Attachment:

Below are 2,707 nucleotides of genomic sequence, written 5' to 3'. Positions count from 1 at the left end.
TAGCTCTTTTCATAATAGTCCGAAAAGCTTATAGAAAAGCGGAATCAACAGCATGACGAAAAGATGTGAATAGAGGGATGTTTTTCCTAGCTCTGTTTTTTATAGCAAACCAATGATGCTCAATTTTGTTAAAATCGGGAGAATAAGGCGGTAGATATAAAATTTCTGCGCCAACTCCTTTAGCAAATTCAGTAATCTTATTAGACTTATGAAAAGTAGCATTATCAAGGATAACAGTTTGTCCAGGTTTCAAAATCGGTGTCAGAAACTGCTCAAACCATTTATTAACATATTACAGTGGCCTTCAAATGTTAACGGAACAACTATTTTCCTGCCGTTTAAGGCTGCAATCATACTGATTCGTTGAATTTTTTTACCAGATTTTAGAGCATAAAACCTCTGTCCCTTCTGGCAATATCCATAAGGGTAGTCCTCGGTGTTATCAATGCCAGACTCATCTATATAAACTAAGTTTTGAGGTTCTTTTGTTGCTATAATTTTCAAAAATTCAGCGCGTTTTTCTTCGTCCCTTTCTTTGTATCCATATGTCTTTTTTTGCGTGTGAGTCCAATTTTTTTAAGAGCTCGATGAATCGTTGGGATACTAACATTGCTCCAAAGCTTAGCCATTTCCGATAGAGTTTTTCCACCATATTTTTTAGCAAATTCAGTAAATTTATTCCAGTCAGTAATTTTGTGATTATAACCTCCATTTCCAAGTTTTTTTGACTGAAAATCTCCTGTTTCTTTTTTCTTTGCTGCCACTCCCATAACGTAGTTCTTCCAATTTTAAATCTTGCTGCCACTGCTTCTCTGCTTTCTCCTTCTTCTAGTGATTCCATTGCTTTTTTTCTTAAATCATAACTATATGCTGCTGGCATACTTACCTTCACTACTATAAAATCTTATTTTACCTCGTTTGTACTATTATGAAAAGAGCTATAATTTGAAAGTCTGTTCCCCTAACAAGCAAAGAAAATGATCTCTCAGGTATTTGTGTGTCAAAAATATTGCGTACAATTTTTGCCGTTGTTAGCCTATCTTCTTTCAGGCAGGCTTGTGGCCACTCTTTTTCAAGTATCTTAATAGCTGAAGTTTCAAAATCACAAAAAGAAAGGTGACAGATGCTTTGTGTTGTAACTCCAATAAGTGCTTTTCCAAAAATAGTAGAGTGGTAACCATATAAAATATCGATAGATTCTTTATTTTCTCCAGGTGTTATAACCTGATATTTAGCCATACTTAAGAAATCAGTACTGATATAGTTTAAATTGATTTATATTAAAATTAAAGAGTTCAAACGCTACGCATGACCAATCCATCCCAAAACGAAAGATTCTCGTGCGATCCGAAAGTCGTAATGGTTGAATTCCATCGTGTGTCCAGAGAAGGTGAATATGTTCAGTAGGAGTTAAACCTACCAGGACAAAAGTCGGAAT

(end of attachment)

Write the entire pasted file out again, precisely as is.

Below are 2,707 nucleotides of genomic sequence, written 5' to 3'. Positions count from 1 at the left end.
TAGCTCTTTTCATAATAGTCCGAAAAGCTTATAGAAAAGCGGAATCAACAGCATGACGAAAAGATGTGAATAGAGGGATGTTTTTCCTAGCTCTGTTTTTTATAGCAAACCAATGATGCTCAATTTTGTTAAAATCGGGAGAATAAGGCGGTAGATATAAAATTTCTGCGCCAACTCCTTTAGCAAATTCAGTAATCTTATTAGACTTATGAAAAGTAGCATTATCAAGGATAACAGTTTGTCCAGGTTTCAAAATCGGTGTCAGAAACTGCTCAAACCATTTATTAACATATTACAGTGGCCTTCAAATGTTAACGGAACAACTATTTTCCTGCCGTTTAAGGCTGCAATCATACTGATTCGTTGAATTTTTTTACCAGATTTTAGAGCATAAAACCTCTGTCCCTTCTGGCAATATCCATAAGGGTAGTCCTCGGTGTTATCAATGCCAGACTCATCTATATAAACTAAGTTTTGAGGTTCTTTTGTTGCTATAATTTTCAAAAATTCAGCGCGTTTTTCTTCGTCCCTTTCTTTGTATCCATATGTCTTTTTTTGCGTGTGAGTCCAATTTTTTTAAGAGCTCGATGAATCGTTGGGATACTAACATTGCTCCAAAGCTTAGCCATTTCCGATAGAGTTTTTCCACCATATTTTTTAGCAAATTCAGTAAATTTATTCCAGTCAGTAATTTTGTGATTATAACCTCCATTTCCAAGTTTTTTTGACTGAAAATCTCCTGTTTCTTTTTTCTTTGCTGCCACTCCCATAACGTAGTTCTTCCAATTTTAAATCTTGCTGCCACTGCTTCTCTGCTTTCTCCTTCTTCTAGTGATTCCATTGCTTTTTTTCTTAAATCATAACTATATGCTGCTGGCATACTTACCTTCACTACTATAAAATCTTATTTTACCTCGTTTGTACTATTATGAAAAGAGCTATAATTTGAAAGTCTGTTCCCCTAACAAGCAAAGAAAATGATCTCTCAGGTATTTGTGTGTCAAAAATATTGCGTACAATTTTTGCCGTTGTTAGCCTATCTTCTTTCAGGCAGGCTTGTGGCCACTCTTTTTCAAGTATCTTAATAGCTGAAGTTTCAAAATCACAAAAAGAAAGGTGACAGATGCTTTGTGTTGTAACTCCAATAAGTGCTTTTCCAAAAATAGTAGAGTGGTAACCATATAAAATATCGATAGATTCTTTATTTTCTCCAGGTGTTATAACCTGATATTTAGCCATACTTAAGAAATCAGTACTGATATAGTTTAAATTGATTTATATTAAAATTAAAGAGTTCAAACGCTACGCATGACCAATCCATCCCAAAACGAAAGATTCTCGTGCGATCCGAAAGTCGTAATGGTTGAATTCCATCGTGTGTCCAGAGAAGGTGAATATGTTCAGTAGGAGTTAAACCTACCAGGACAAAAGTCGGAAT